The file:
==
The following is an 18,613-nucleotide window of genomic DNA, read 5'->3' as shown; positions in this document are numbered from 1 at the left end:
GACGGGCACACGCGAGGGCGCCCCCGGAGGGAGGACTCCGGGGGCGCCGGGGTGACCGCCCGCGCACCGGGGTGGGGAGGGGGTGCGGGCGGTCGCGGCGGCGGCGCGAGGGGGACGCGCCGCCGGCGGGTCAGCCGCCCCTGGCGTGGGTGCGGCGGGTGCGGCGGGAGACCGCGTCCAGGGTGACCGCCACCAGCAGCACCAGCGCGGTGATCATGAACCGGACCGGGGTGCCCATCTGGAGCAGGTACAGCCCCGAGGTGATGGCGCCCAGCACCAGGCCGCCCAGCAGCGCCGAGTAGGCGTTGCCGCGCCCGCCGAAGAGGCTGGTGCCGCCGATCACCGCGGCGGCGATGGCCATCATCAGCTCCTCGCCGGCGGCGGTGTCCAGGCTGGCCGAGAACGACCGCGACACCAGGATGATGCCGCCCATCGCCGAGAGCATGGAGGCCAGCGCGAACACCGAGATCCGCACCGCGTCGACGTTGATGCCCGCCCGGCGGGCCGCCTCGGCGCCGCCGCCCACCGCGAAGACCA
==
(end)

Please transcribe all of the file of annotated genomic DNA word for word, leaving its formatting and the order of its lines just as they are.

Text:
The following is an 18,613-nucleotide window of genomic DNA, read 5'->3' as shown; positions in this document are numbered from 1 at the left end:
GACGGGCACACGCGAGGGCGCCCCCGGAGGGAGGACTCCGGGGGCGCCGGGGTGACCGCCCGCGCACCGGGGTGGGGAGGGGGTGCGGGCGGTCGCGGCGGCGGCGCGAGGGGGACGCGCCGCCGGCGGGTCAGCCGCCCCTGGCGTGGGTGCGGCGGGTGCGGCGGGAGACCGCGTCCAGGGTGACCGCCACCAGCAGCACCAGCGCGGTGATCATGAACCGGACCGGGGTGCCCATCTGGAGCAGGTACAGCCCCGAGGTGATGGCGCCCAGCACCAGGCCGCCCAGCAGCGCCGAGTAGGCGTTGCCGCGCCCGCCGAAGAGGCTGGTGCCGCCGATCACCGCGGCGGCGATGGCCATCATCAGCTCCTCGCCGGCGGCGGTGTCCAGGCTGGCCGAGAACGACCGCGACACCAGGATGATGCCGCCCATCGCCGAGAGCATGGAGGCCAGCGCGAACACCGAGATCCGCACCGCGTCGACGTTGATGCCCGCCCGGCGGGCCGCCTCGGCGCCGCCGCCCACCGCGAAGACCA